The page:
MARIETTA, Ga. – Alphonso Davies’ record-breaking transfer from the Vancouver Whitecaps to Bayern Munich last week wasn’t just a career-altering move for the star Canadian attacker – it was a potentially huge moment for MLS, too.
The $13 million transfer, which could rise as high as $22 million if the 17-year-old hits various performance benchmarks, broke Jozy Altidore’s 10-year-old record for most expensive move for an MLS player. It wasn’t big just because of the price tag, though. The Davies transfer is a transaction that could soon be replicated around the league.
Davies was scouted in his hometown of Edmonton starting at age 13, he joined the Whitecaps academy at 14, signed a pro deal with their now-defunct USL outfit at 15 and inked an MLS contract just a couple of months later in July 2016. He got limited run in his first two seasons, teasing fans with his talent in his rookie year and showing more glimpses in 2017 before exploding onto the scene this season with five goals and 10 assists in 21 league matches.
Crucially, Vancouver were willing to sell early, before there was even time for Davies’ stock to conceivably drop. His sale could fundamentally change the direction of the ‘Caps. MLS rules require them to take the millions Bayern will pay them in January and re-invest them into their team, either directly into the MLS squad, in their academy or elsewhere. The fee can be used to sign a new player who can later be moved for money that can then be used to make another signing, and so on and so forth.
For a club that’s not near the top of the league in player salary expenditures per MLS Players Association numbers, that’s a huge opportunity. For the rest of MLS, it’s a picture of what the future could – and perhaps should – look like.
“I think it’s saying it’s not just potential anymore,” FC Dallas defender and Davies’ fellow MLS All-Star Matt Hedges told MLSsoccer.com after the All-Stars’ training session on Monday. “We have guys making those moves, we have those big moves now. I think you see the academies growing and producing great players, so I think it’s going to happen more and more. Maybe that’s the first one that kind of starts a flood of young players moving. I hope it is, because we have tons of great players, young guys in the league. In Dallas, we have a bunch of them. I hope it’s the one that starts it.”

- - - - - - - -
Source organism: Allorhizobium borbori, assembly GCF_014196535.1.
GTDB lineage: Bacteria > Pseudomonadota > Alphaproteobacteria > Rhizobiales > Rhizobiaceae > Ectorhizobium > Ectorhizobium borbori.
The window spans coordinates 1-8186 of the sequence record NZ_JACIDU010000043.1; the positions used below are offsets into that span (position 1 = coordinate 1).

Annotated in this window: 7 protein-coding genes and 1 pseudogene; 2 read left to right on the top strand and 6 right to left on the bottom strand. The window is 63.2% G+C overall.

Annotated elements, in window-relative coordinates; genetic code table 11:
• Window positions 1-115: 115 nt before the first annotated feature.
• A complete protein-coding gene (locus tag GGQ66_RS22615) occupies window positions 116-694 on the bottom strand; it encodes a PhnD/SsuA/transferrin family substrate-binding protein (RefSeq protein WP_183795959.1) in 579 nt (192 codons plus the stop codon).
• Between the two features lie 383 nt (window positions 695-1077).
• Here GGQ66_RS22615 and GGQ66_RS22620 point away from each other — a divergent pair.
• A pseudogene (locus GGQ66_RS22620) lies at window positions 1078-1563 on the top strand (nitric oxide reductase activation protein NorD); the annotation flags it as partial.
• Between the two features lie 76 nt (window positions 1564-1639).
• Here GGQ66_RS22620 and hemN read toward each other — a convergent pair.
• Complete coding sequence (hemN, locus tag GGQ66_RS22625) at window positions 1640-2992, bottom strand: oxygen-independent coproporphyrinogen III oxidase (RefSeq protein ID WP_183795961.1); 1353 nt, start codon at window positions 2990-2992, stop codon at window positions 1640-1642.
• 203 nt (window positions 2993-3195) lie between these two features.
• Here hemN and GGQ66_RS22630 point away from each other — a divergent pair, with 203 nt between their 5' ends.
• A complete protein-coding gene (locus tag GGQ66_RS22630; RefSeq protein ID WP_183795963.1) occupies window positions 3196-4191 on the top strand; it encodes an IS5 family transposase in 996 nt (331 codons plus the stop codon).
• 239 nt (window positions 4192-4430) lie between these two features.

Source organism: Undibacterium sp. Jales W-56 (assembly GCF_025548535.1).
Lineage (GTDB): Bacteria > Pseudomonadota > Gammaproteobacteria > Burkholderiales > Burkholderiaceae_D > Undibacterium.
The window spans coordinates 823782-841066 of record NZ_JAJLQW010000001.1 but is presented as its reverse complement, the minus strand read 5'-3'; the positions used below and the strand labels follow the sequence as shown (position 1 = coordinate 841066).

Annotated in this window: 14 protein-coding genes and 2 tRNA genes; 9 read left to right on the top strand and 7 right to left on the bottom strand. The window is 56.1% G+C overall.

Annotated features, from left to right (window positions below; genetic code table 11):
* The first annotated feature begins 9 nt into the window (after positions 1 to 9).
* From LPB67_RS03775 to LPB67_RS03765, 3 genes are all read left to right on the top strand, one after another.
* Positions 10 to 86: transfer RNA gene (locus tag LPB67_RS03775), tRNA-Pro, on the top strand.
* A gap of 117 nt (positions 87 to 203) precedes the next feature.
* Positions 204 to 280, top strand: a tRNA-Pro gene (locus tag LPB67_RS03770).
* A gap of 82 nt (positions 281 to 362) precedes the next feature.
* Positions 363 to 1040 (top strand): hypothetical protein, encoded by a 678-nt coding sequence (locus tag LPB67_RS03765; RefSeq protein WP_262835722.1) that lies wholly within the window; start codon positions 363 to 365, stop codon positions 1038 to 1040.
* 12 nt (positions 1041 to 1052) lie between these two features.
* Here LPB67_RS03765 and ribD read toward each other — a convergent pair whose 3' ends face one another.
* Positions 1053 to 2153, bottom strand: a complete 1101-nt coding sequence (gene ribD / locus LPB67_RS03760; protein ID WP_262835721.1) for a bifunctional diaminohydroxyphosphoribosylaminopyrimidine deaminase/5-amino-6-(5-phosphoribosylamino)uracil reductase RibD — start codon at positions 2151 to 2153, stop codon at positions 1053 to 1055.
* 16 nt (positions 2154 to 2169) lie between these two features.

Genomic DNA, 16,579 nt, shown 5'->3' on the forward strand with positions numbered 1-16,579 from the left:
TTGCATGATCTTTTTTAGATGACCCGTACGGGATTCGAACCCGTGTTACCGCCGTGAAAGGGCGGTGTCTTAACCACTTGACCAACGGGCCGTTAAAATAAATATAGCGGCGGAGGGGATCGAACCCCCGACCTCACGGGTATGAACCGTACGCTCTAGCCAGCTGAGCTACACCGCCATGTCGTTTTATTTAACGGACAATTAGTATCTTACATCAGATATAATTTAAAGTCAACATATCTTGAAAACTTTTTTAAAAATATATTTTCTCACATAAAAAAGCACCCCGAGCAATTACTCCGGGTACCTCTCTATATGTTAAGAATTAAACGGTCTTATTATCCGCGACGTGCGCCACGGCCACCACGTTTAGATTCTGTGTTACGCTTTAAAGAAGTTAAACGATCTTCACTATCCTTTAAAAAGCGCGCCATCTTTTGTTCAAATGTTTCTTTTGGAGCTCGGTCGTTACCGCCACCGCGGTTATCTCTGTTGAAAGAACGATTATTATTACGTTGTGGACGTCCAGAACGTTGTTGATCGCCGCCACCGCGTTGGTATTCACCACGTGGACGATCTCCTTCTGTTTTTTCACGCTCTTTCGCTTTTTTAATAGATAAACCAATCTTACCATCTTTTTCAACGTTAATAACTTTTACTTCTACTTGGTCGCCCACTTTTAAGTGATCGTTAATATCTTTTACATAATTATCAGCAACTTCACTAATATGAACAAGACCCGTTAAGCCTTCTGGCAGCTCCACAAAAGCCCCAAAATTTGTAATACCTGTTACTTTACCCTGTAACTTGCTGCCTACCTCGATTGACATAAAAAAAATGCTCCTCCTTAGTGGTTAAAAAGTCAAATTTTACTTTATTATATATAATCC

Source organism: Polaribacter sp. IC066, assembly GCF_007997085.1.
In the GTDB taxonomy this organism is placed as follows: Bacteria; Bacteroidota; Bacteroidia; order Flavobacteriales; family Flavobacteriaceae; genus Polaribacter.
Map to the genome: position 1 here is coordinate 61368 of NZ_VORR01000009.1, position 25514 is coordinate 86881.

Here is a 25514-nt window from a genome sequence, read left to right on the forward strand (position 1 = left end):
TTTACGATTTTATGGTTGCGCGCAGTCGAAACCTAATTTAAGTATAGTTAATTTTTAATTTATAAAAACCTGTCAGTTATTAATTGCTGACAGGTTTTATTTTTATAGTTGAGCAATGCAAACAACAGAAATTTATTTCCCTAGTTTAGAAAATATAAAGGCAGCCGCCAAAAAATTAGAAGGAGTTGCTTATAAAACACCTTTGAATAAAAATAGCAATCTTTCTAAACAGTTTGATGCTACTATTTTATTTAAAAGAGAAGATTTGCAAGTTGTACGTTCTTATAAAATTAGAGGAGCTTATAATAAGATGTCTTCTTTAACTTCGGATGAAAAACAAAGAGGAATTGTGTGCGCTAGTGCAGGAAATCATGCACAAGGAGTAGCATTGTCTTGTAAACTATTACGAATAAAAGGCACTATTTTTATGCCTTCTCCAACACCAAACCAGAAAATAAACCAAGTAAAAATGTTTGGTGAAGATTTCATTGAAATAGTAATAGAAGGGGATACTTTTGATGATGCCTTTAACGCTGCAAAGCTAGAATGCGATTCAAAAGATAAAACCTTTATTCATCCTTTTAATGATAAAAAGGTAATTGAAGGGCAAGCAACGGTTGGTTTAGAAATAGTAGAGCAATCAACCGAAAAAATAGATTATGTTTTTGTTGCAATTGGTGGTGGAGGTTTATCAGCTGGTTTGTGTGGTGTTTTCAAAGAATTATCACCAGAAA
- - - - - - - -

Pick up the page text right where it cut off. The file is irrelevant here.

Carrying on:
Transferring talented players can hurt teams in the short-term, particularly when it’s done midseason. In the long-run, however, it should only be beneficial for the league. The financial perks are obvious. From a soccer standpoint, it’s never a bad thing for clubs to have more money that they are mandated to invest back into their teams.
There are less tangible benefits, too. As players like Davies move into Europe and, potentially, build successful careers on the continent, the worldwide perception of MLS as a league that’s capable of developing impact players will grow. That should create a better market for transferring players abroad, which should lead to more money coming into the league. It should also make MLS a more attractive destination for talent. Young players looking to build a career out of South or Central America will see the value that MLS can bring to their career. Their counterparts in Europe will see a higher quality league. Recruitment should improve. The standard should rise.
“I think worldwide it just brings a little bit more credit, a little bit more validation to the league,” said All-Star defender Michael Parkhurst, whose Atlanta United teammates Miguel Almiron and Josef Martinez have been linked with interested suitors abroad. “I think that we don’t necessarily need it, I think that the league is in a great spot and I think that things are going the way we want it to go and that’s upward. But I think anytime you have a transfer like that it opens eyes. It gets more people looking. And even with our guys as well, there are teams globally that I’m sure have their eyes glued on some of the guys on our team and that’s great for everyone involved.”
For Hedges, who saw former FC Dallas teammate Mauro Diaz make a big-money move to the United Arab Emirates earlier in July, moves like Davies’ aren’t just a feather in MLS’s cap. They’re an opportunity to help grow the league.
“Hopefully it’s for big money, but if it’s not, it’s alright," Hedges said. "But I think those moves really will help strengthen the league.”